I am delighted to read that Portland is trying to decrease the use of plastic and paper bags in our city’s food stores (“Portland panel recommends city council adopt 5-cent bag fee,” May 22).

As convenient as these bags may be for shoppers, they often are not properly disposed of, which leads to undesirable bag pollution in our neighborhoods, waterways and green areas.

The Maine Grocers and Food Producers Association, as quoted in the above-mentioned article, seems to believe that the proposed 5-cent bag fee is a tax. I submit that it is not.

Per dictionary.com, a tax is “a compulsory financial contribution imposed by a government to raise revenue, levied on the income or property of persons or organizations, on the production costs or sales prices of goods and services, etc.”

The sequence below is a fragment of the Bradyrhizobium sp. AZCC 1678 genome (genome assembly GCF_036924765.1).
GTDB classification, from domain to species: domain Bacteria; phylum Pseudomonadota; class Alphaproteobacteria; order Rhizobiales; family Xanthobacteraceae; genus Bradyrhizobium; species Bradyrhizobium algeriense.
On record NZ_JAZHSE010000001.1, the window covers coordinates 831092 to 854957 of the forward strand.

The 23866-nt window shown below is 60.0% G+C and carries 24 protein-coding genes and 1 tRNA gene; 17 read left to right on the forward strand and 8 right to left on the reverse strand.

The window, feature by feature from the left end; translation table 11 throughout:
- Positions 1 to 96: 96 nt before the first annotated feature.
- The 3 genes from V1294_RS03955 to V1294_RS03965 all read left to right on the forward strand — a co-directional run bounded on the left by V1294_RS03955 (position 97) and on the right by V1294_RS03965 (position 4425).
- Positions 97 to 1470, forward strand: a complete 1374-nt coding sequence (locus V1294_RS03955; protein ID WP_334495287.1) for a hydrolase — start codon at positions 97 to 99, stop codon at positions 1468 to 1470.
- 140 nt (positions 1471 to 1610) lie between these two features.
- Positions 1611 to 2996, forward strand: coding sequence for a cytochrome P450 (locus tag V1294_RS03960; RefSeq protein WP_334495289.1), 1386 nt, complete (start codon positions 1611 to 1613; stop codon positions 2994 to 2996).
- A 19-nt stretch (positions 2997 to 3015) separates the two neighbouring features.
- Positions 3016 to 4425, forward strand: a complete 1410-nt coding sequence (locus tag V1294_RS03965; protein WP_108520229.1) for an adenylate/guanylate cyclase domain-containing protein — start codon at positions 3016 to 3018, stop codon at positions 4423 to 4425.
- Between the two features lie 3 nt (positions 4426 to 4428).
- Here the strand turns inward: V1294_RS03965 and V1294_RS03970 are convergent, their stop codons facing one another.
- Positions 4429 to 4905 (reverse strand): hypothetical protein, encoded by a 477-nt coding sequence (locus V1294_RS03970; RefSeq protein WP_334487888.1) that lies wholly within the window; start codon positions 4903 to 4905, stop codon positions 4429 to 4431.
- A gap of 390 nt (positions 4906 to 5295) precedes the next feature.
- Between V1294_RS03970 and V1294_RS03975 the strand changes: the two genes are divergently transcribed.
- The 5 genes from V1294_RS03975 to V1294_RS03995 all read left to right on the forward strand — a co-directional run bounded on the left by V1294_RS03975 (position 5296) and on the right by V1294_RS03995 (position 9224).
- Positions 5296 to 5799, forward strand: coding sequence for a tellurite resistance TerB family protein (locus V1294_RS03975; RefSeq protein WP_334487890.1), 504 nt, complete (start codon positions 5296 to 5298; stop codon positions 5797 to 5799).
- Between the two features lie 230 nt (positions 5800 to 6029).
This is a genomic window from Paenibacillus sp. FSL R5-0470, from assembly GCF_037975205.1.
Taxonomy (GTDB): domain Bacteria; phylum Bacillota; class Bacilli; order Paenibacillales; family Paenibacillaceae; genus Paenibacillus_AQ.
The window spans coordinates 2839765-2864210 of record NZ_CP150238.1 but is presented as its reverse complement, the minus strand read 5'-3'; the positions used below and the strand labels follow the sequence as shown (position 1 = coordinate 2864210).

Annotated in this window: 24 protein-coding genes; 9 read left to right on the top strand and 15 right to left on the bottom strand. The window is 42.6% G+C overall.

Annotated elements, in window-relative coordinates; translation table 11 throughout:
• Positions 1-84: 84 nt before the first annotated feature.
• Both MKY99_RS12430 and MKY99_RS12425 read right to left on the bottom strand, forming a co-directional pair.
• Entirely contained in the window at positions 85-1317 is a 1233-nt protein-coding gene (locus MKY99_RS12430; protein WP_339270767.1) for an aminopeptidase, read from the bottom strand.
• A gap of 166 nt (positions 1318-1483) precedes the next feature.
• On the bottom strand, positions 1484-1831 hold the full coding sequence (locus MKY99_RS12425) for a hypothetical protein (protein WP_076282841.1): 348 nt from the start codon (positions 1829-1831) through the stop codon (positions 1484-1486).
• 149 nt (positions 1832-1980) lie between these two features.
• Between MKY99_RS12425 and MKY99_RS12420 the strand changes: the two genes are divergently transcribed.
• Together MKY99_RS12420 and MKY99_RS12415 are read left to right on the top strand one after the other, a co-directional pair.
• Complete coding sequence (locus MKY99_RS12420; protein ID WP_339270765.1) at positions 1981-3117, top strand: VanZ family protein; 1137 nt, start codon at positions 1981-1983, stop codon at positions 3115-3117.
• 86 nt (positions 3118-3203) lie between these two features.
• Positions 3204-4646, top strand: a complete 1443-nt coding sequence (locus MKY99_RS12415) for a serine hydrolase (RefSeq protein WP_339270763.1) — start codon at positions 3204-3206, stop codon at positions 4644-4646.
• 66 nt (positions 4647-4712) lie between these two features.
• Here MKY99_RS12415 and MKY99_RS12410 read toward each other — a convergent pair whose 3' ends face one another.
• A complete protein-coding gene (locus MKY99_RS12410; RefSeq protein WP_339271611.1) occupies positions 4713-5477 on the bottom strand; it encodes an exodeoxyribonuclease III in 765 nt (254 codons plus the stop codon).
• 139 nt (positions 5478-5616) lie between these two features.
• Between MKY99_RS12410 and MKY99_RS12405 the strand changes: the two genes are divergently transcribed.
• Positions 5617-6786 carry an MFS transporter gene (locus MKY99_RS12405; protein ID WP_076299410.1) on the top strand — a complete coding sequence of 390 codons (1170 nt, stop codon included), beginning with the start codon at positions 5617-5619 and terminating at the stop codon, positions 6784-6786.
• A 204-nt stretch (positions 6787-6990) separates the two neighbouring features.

The proposed 5-cent fee is not compulsory; this is but one reason why it is not a tax. Any shopper can avoid paying the 5 cents by simply using reusable shopping bags. Thus the 5 cents is really an “optional fee.”

Similar logic applies to the idea that the 5 cents is a cost increase as, according to the article, others suggest.

Dictionary.com defines “cost” as “the price paid to acquire, produce, accomplish or maintain anything.”

Because the 5-cent fee will not be paid by everyone when purchasing food items, the 5 cents is obviously not a part of the price of the food being sold. Hence, it also is not a part of the cost.

It is my hope that the Portland City Council will vote “yes” on the 5-cent bag fee.

No shopper need ever pay that fee.

How much easier could it be to help keep Casco Bay and the rest of our Maine environment more pristine?

Helen Anderson